Monday, March 1, 2010

Winter sun

People often get the wrong impression of me, and it’s often in ways which I find amusing. In one respect it’s a compliment: people tend to project themselves into other people. They are simply assuming that I am like them, and that’s a compliment. For instance, because of my interests in food and cooking, people often assume that I’m a wine drinker. I’m not; and it’s not because I have not tried to be. Whenever I’m with friends or family and wine is served, I keep an eye on the way the drinkers react to the wine. If there seems to be unanimous agreement that the wine is especially good, I’ll ask for a bit. But other than sparkling wines, every wine I’ve ever tasted has a distinct aftertaste of rotten vegetation. I have no idea where I acquired this expertise in the taste of rotten vegetation, but I detect something in wine which fits my idea of what rotten vegetation might taste like. It’s especially noticeable in red wines. And it’s definitely an appetite killer for me. In the rare wines in which I do not detect the compost pit, there is the other thing about wines which I can’t get used to: the burn of the alcohol.

When it comes to other gardeners, they often express surprise when I tell them that I have no interest in having a greenhouse. Many seem to assume that I have cold frames because I can’t afford a greenhouse. It’s true that I can’t afford a greenhouse, but I wouldn’t want one for plants if I could. Many gardeners seem to think that a greenhouse is the next natural step for someone with a cold frame. But no, cold frames are another matter, and I’m beginning to think that I will never have enough cold frame space.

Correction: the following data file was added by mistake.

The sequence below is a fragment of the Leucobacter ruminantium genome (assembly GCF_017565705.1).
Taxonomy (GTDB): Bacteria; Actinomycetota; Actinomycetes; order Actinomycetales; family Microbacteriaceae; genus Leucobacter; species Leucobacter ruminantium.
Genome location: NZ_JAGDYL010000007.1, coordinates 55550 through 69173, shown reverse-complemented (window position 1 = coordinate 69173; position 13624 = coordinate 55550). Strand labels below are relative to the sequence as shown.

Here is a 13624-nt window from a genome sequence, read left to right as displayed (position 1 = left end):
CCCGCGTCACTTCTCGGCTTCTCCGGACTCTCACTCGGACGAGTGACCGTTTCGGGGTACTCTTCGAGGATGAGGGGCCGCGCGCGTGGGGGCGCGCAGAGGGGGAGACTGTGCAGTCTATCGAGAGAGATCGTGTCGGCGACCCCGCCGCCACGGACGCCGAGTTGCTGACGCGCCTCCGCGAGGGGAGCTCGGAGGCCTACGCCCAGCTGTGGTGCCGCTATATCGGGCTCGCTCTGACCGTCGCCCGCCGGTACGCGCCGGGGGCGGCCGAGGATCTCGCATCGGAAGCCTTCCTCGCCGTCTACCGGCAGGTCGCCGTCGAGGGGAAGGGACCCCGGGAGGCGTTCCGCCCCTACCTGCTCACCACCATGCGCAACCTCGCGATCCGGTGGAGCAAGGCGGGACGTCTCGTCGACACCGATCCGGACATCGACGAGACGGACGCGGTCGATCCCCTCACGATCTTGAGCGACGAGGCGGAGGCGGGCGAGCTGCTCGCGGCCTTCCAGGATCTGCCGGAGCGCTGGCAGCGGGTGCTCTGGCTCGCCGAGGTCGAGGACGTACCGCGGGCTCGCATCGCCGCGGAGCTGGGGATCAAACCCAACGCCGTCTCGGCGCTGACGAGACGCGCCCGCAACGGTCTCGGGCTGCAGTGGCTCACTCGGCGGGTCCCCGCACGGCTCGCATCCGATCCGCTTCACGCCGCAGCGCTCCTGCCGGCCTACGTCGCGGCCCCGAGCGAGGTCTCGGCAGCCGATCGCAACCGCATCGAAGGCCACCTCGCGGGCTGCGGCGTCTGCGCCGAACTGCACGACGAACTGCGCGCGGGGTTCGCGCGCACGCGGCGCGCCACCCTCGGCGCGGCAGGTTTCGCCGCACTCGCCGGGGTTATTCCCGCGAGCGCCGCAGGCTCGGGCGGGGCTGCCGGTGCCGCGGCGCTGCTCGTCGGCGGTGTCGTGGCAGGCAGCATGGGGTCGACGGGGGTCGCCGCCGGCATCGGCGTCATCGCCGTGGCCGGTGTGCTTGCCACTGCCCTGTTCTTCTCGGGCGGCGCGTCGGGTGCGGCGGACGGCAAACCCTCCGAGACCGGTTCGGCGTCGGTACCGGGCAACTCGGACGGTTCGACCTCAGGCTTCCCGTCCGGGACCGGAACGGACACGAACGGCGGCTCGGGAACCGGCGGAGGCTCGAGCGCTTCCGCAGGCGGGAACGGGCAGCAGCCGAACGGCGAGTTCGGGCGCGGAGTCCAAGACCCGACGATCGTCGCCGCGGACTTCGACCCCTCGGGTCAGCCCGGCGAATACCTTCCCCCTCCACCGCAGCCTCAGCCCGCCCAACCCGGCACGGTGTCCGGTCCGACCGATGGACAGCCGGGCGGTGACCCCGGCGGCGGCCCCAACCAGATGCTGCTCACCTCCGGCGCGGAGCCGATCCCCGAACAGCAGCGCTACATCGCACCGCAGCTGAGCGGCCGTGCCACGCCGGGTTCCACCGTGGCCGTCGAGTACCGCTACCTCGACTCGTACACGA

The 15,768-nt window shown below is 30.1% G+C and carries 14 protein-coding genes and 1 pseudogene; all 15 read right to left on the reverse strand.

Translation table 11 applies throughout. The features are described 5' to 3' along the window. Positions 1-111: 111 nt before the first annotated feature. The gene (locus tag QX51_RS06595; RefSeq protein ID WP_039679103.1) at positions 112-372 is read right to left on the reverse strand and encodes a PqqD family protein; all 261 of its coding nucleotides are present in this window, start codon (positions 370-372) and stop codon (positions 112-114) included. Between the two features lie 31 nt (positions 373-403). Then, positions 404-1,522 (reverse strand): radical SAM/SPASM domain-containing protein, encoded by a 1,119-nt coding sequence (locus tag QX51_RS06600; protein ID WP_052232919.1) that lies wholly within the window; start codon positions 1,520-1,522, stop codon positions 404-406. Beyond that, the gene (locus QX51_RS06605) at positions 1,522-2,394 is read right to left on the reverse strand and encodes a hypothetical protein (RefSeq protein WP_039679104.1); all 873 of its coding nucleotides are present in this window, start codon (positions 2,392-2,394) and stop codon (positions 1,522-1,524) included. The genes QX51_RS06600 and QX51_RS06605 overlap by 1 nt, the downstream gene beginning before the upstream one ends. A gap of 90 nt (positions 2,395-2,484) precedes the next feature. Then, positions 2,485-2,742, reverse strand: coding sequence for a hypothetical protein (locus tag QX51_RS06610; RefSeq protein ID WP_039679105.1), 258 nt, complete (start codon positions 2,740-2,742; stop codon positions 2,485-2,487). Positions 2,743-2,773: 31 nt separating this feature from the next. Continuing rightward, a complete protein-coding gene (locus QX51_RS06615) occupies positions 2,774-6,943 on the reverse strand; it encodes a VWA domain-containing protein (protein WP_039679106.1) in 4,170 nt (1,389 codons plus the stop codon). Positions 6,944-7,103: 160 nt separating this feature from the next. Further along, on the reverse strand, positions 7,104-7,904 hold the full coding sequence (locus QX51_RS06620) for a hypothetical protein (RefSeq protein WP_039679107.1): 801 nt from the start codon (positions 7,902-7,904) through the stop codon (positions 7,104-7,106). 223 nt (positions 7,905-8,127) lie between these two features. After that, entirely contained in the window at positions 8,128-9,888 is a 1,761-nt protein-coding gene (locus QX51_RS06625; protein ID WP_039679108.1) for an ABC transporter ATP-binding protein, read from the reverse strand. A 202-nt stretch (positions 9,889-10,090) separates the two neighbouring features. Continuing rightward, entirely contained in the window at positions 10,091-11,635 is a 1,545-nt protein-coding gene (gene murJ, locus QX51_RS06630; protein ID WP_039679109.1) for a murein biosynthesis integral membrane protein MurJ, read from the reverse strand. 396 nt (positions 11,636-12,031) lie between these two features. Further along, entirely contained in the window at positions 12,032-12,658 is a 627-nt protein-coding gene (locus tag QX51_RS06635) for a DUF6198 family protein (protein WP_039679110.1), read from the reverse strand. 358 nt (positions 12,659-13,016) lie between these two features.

The tropics interest the biologist in me, but they have no interest for the gardener in me. To me there is something worrisomely impractical about tropical foliage plants; I can’t look at them without thinking about the heat bills. And it’s been said before: if a contest were held to design the most heat inefficient structure possible, the result would probably be a greenhouse.

On the other hand, if I were to acquire a property which came with a pre-existing greenhouse, would I raze it? Not at all: I would use it not for plants, or at least not primarily for plants, but rather use it as a sitting place for sunny winter days. With porous tile or gravel flooring and a handsome set of wooden garden benches and tables – and maybe a carefully selected suite of plants with winter green foliage- it would be the ideal place to spend sunny winter days. The sun would quickly heat the interior, and there would be no wind. It would be quiet in there, too. A good book, a congenial companion who does not talk too much, a dog, music, a comfortable chair, a simple afternoon meal: I would be very happy.

The porous floor would be important: I would want to be able to smell the soil during the winter. Every year one of the really moving experiences for me is to smell, after the long deprivation of frozen winter, the fragrance of the soil during the early thaws.

Yes, I try to stay in the slow lane.

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